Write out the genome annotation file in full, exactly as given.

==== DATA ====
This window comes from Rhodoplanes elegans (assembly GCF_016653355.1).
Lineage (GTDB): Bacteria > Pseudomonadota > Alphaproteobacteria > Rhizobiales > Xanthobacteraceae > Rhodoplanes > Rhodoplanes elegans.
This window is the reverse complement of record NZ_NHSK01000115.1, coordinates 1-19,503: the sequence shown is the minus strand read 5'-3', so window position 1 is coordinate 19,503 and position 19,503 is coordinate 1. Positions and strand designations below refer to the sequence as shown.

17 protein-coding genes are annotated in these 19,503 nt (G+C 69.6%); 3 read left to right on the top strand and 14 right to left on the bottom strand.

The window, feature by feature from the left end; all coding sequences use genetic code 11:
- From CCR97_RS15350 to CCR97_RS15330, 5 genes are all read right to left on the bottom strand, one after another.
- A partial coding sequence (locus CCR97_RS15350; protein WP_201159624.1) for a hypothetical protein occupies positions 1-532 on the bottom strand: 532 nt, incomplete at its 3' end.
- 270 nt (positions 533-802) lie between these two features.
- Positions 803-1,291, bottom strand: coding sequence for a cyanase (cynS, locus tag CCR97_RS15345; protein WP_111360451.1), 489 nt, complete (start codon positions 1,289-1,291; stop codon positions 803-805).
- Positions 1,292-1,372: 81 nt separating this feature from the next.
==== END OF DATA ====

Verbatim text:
This window comes from Rhodoplanes elegans (assembly GCF_016653355.1).
Lineage (GTDB): Bacteria > Pseudomonadota > Alphaproteobacteria > Rhizobiales > Xanthobacteraceae > Rhodoplanes > Rhodoplanes elegans.
This window is the reverse complement of record NZ_NHSK01000115.1, coordinates 1-19,503: the sequence shown is the minus strand read 5'-3', so window position 1 is coordinate 19,503 and position 19,503 is coordinate 1. Positions and strand designations below refer to the sequence as shown.

17 protein-coding genes are annotated in these 19,503 nt (G+C 69.6%); 3 read left to right on the top strand and 14 right to left on the bottom strand.

The window, feature by feature from the left end; all coding sequences use genetic code 11:
- From CCR97_RS15350 to CCR97_RS15330, 5 genes are all read right to left on the bottom strand, one after another.
- A partial coding sequence (locus CCR97_RS15350; protein WP_201159624.1) for a hypothetical protein occupies positions 1-532 on the bottom strand: 532 nt, incomplete at its 3' end.
- 270 nt (positions 533-802) lie between these two features.
- Positions 803-1,291, bottom strand: coding sequence for a cyanase (cynS, locus tag CCR97_RS15345; protein WP_111360451.1), 489 nt, complete (start codon positions 1,289-1,291; stop codon positions 803-805).
- Positions 1,292-1,372: 81 nt separating this feature from the next.